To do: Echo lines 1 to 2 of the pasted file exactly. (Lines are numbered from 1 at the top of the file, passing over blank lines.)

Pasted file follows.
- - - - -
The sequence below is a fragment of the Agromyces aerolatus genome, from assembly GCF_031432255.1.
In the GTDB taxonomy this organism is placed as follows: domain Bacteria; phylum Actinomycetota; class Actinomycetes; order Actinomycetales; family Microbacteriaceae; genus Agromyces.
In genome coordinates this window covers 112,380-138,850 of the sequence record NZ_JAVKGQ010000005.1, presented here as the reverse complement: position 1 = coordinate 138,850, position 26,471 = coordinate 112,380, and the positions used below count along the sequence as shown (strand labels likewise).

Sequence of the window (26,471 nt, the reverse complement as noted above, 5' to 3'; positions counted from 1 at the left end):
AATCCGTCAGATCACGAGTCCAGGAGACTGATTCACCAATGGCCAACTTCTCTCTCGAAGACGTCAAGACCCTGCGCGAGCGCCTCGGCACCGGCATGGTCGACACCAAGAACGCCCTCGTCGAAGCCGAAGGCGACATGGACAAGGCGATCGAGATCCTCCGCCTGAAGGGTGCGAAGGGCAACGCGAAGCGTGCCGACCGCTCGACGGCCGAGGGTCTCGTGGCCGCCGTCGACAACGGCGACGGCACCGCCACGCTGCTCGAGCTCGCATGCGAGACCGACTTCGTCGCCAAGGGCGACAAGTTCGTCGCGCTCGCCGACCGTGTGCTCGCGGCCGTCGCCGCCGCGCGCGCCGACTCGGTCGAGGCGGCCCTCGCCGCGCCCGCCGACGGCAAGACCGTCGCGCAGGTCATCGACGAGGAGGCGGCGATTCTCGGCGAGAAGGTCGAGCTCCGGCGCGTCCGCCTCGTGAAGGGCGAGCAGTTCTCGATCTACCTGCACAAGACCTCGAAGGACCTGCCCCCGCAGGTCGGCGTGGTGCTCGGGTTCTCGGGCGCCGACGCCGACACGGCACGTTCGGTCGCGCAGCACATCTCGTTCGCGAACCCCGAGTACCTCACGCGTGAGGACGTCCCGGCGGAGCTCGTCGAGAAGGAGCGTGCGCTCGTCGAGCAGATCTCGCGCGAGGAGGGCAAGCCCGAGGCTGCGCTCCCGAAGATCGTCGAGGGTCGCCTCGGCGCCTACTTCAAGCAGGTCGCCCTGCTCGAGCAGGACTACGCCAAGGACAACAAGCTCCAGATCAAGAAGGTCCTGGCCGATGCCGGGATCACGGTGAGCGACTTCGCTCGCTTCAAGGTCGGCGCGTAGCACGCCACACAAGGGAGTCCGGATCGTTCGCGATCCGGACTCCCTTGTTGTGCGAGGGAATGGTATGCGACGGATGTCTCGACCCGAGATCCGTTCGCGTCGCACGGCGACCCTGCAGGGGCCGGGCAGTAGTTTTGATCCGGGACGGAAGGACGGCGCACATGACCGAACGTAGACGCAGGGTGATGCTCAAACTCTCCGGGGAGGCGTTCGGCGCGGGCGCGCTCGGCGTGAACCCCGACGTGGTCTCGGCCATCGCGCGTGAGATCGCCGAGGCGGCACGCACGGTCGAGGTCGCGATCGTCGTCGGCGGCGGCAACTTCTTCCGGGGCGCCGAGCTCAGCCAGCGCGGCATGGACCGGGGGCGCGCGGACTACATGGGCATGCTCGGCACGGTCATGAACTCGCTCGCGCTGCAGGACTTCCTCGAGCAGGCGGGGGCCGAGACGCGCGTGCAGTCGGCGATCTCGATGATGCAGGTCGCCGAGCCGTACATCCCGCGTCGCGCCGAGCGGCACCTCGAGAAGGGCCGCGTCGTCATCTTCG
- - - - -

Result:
The sequence below is a fragment of the Agromyces aerolatus genome, from assembly GCF_031432255.1.
In the GTDB taxonomy this organism is placed as follows: domain Bacteria; phylum Actinomycetota; class Actinomycetes; order Actinomycetales; family Microbacteriaceae; genus Agromyces.